While away from the blogging, I have been reading quite a bit. I have three completely different books to recommend. (I never did like getting stuck in a rut as far as genre...)
First, I picked up the book The Fall of a Sparrow by Robert Hellenga from a pile of books at the top of my bookshelf. I had received this book (an autographed hardback copy!) as a gift several years ago, and hadn't picked it up because I tend to like to read paperbacks so I can carry them anywhere.
I wish I would've picked it up sooner.
The novel is about a classics professor at a small midwest college whose eldest daughter is killed in a terrorist attack in Italy in 1980. The story is about how he, his wife, and his surviving daughters cope with the tragedy. The book immersed me in the very believable lives of the characters and in the rich settings of rural Illinois and modern Italy. I loved being amongst the academia where people quote classics in everyday speech, switch languages with ease, and are comfortable with their extensive vocabularies. It made me stop on occasion and wonder where I could surround myself with this sort of crowd. Highly recommended book for those in love with the language and in need of an escape.
A dear friend recommended How to Be Good when I asked him if I should read any Nick Hornby. And I am really glad I read it.
It's a fast and funny read, but not always a light read. Kate is a GP living in suburban England and married to a sarcastic, often bitter man. The novel is told from Kate's point of view and is a sad and funny picture of a marriage going sour. Just when Kate is ready to leave the marriage, her husband meets a healer who calls himself DJ Goodnews, and he undergoes a spiritual transformation. The rest of the book is a funny look at Kate's (and her family's) attempts at being "good". It is a thoughtful novel about moral and ethical decisions while poking fun at modern suburban life and what it means to be good.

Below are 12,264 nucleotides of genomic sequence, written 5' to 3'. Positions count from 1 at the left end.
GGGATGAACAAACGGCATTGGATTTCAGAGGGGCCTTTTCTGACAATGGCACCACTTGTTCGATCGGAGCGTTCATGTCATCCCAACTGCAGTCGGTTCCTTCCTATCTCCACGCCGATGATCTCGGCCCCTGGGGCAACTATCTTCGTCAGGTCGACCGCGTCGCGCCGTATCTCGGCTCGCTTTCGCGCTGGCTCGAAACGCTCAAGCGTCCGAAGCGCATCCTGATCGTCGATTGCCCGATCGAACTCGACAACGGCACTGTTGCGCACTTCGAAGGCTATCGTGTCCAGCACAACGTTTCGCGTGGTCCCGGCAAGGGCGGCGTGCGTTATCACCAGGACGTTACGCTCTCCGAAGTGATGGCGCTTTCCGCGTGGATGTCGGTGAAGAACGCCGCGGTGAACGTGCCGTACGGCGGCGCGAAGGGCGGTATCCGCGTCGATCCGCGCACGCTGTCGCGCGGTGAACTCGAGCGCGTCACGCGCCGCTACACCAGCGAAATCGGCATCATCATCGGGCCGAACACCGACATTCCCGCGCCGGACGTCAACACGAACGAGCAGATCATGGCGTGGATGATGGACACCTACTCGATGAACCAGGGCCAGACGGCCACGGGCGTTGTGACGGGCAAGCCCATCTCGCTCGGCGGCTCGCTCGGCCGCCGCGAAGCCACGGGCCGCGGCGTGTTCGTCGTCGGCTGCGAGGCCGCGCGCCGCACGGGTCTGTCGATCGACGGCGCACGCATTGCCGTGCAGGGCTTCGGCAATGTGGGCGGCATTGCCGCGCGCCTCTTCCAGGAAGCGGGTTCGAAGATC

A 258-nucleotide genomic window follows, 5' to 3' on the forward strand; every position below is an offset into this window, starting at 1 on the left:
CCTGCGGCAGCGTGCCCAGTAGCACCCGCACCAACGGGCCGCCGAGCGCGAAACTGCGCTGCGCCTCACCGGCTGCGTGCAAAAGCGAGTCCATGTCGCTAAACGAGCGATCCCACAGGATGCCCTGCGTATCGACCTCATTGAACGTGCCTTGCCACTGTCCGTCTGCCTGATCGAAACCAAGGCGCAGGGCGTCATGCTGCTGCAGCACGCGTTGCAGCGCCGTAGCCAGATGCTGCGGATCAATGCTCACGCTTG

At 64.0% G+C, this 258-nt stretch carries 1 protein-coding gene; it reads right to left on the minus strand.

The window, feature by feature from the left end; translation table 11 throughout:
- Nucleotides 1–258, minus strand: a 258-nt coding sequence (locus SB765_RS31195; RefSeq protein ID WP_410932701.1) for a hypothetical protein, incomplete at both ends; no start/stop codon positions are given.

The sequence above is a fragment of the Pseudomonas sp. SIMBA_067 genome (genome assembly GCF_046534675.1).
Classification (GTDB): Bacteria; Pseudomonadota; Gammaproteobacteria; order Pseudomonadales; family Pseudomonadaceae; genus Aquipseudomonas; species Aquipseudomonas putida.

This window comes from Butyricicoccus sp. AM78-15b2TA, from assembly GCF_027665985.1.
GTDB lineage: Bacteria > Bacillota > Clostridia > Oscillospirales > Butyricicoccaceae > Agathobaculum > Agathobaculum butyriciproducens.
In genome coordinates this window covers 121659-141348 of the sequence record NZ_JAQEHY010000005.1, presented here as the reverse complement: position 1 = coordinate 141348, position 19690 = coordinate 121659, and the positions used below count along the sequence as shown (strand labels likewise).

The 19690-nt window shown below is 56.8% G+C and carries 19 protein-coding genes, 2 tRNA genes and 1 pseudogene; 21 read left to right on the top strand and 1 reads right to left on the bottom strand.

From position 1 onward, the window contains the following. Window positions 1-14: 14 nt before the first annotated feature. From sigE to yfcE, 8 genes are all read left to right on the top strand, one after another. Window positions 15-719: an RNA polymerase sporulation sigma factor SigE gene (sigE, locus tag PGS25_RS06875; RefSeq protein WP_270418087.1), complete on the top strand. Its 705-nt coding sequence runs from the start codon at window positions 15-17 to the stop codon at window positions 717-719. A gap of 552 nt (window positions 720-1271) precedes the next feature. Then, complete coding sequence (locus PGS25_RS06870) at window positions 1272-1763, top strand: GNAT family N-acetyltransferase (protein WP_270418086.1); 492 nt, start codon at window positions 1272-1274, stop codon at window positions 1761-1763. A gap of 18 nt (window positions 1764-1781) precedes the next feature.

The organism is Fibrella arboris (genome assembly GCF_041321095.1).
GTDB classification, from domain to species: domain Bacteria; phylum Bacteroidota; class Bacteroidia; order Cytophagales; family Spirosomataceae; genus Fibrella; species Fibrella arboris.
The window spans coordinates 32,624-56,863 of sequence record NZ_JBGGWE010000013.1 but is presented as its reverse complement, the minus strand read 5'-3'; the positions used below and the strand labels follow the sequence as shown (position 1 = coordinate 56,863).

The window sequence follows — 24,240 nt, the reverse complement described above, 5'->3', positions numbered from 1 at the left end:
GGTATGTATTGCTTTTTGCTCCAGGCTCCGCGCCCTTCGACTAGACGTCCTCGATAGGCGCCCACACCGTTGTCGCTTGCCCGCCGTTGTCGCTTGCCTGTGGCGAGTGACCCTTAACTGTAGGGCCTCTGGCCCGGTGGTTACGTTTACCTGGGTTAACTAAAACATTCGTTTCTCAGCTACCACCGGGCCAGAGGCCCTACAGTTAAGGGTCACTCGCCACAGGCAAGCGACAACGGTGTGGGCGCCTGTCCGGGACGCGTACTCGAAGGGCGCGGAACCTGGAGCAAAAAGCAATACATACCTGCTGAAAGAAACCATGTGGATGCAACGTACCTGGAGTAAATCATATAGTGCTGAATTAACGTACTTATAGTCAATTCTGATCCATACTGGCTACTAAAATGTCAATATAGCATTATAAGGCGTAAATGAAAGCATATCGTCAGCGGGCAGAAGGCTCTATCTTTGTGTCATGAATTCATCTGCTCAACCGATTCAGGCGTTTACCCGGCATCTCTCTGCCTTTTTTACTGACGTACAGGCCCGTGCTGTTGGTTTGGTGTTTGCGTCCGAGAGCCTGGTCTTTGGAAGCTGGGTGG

I can't say the book made me want to run out and read more of Nick Hornby's books, but I was told that this one isn't representative of Hornby's prose, so I may try another. A bittersweet book, but not one the best.
Finally, I read Never Let Me Go by Kazuo Ishiguro. I hope it doesn't sound like a bad advertisement when I say that this has to be one of the best novels I've ever read.
I was a bit put off when I kept hearing the word "atmospheric" used in reviews of this book, but after reading it, I can see where the adjective is spot on.
The book begins rather innocently with the narrator, Kathy, describing her years growing up in an exclusive boarding school called Hailsham. As you read, you begin to notice subtle differences in the world Kathy describes. Ishiguro sets the story in England in the "late 1990's", but as the narrative continues, one begins to realize that this is not the world we live in.
I won't go into much of the plot, but I want to state that this is one of the most thought-provoking books I've ever had the pleasure to read. Highly highly recommended.